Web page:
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Enrollment Down in Radiography Programs

Jan 14, 2013

The number of students entering radiography educational programs decreased in 2012, according to the latest ASRT Enrollment Snapshot of Radiography, Radiation Therapy and Nuclear Medicine Technology Programs.

Study results show that an estimated 15,675 radiography students entered programs in 2012 compared to 16,454 in 2011, representing a 4.7 percent decrease. However, the number of students enrolling in radiation therapy and nuclear medicine programs rose. The ASRT study shows 1,403 students enrolled in radiation therapy programs in 2012, a 16.5 percent increase from the 1,204 who enrolled the previous year. In addition, the number of students entering nuclear medicine programs jumped from 1,175 in 2011 to 1,407 in 2012, a 19.7 percent increase. 

Even with variability in enrollment numbers, the radiologic technology profession continues to attract interest. According to the survey, radiography program directors reported turning away 16,323 qualified students in 2012. Radiation therapy programs turned away 836 students and nuclear medicine programs passed on 232 students.

"According to the study results, future enrollment numbers will depend on the discipline," said ASRT Director of Research John Culbertson. "For example, 89 percent of radiography program directors said they'll likely keep entering class enrollment numbers the same in the coming years, but 19 percent of radiation therapy programs said they'll increase enrollment numbers, and almost 18 percent of nuclear medicine program directors reported that they'll increase enrollments."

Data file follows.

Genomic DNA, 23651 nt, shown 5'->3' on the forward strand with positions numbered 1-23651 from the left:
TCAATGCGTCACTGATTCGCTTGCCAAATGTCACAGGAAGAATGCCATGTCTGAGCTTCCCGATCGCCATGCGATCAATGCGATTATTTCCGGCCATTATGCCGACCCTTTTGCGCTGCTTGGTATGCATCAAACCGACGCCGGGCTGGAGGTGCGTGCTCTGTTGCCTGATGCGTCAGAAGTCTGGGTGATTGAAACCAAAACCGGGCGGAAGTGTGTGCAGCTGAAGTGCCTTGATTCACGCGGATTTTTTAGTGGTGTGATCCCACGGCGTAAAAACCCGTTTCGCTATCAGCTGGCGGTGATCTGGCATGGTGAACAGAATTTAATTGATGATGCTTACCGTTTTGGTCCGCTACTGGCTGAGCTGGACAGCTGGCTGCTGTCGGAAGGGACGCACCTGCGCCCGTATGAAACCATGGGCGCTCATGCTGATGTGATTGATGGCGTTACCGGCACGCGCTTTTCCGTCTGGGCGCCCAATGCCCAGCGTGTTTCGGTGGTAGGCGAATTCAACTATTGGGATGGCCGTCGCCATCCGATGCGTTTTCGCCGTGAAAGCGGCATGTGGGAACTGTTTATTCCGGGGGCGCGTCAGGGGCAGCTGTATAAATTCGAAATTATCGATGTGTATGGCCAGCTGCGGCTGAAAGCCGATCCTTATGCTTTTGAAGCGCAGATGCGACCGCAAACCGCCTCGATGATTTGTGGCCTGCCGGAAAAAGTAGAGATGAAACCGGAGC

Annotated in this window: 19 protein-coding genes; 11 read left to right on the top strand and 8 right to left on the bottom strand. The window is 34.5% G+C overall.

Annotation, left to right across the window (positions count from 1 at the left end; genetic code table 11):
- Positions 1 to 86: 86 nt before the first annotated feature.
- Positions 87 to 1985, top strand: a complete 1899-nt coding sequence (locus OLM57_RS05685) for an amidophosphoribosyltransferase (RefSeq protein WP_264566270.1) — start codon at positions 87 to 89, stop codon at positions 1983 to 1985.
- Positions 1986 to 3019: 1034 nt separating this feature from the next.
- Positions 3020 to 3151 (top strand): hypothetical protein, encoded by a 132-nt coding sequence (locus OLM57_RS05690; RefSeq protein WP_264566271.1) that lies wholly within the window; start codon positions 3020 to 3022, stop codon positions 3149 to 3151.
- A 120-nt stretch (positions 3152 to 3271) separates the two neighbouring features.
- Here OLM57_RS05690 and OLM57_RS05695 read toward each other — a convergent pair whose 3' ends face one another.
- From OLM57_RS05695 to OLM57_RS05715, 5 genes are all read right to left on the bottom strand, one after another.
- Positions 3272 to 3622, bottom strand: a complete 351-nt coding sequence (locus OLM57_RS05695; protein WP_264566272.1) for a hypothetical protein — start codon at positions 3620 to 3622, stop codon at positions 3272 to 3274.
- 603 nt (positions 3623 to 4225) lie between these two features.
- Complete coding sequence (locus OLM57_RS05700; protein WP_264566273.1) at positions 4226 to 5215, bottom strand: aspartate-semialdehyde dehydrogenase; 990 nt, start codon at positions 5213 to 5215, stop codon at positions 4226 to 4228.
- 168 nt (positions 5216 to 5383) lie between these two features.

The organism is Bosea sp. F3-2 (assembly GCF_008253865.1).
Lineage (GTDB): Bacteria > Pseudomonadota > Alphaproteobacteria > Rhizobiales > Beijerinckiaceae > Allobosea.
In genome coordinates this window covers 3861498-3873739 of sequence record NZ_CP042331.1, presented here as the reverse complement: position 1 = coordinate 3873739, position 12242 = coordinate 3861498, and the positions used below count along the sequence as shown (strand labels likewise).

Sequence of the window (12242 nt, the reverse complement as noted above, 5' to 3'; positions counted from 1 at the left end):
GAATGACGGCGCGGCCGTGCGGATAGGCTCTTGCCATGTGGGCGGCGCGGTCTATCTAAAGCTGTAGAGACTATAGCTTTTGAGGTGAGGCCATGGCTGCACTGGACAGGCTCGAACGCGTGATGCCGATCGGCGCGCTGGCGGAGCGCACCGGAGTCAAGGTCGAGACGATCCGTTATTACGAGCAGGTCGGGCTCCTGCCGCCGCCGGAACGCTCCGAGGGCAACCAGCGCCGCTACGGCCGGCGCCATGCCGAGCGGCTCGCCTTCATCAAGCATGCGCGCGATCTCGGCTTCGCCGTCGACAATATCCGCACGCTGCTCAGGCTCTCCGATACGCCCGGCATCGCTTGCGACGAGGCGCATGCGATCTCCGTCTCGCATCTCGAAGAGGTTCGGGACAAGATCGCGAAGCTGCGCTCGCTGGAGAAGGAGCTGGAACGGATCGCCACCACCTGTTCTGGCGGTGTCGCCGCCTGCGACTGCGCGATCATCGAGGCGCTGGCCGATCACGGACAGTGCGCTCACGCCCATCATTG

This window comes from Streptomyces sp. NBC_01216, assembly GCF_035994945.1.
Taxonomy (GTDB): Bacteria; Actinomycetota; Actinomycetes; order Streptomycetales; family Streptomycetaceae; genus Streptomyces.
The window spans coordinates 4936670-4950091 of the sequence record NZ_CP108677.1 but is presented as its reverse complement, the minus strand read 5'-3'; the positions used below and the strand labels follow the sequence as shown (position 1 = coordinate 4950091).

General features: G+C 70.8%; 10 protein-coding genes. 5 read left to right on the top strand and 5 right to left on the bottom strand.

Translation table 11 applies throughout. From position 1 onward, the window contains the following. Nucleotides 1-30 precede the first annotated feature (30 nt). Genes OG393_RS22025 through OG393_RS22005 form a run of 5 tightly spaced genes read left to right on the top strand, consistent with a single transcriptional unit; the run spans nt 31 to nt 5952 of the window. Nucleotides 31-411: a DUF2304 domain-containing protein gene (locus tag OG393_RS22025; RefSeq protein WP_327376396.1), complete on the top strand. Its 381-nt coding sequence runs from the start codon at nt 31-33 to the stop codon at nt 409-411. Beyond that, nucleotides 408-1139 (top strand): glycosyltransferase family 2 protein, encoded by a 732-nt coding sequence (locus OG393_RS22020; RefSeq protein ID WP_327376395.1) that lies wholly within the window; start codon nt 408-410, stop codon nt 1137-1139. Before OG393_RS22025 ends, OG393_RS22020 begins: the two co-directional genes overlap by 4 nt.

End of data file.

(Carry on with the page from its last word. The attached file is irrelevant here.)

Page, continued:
The survey also outlines the job placement rate for recent program graduates. Close to 85 percent of radiography students and 86 percent of radiation therapy students found employment in their respective disciplines within six months of graduating in 2011. However, only 57.2 percent of nuclear medicine students found employment after graduation.

"The job placement rates highlighted in this survey are comparable to what we've found in our vacancy rate data, which shows that the job market is still very tight," said Culbertson. "We'll have more up-to-date information about staffing rates when we complete our 2013 Radiology Staffing Survey later this year."

Results from the survey came from directors of radiography, radiation therapy and nuclear medicine programs listed by the American Registry of Radiologic Technologists. The ASRT sent the survey by e-mail to 1,007 directors in October 2012, and 606 participants responded, resulting in a 60.2 percent return rate.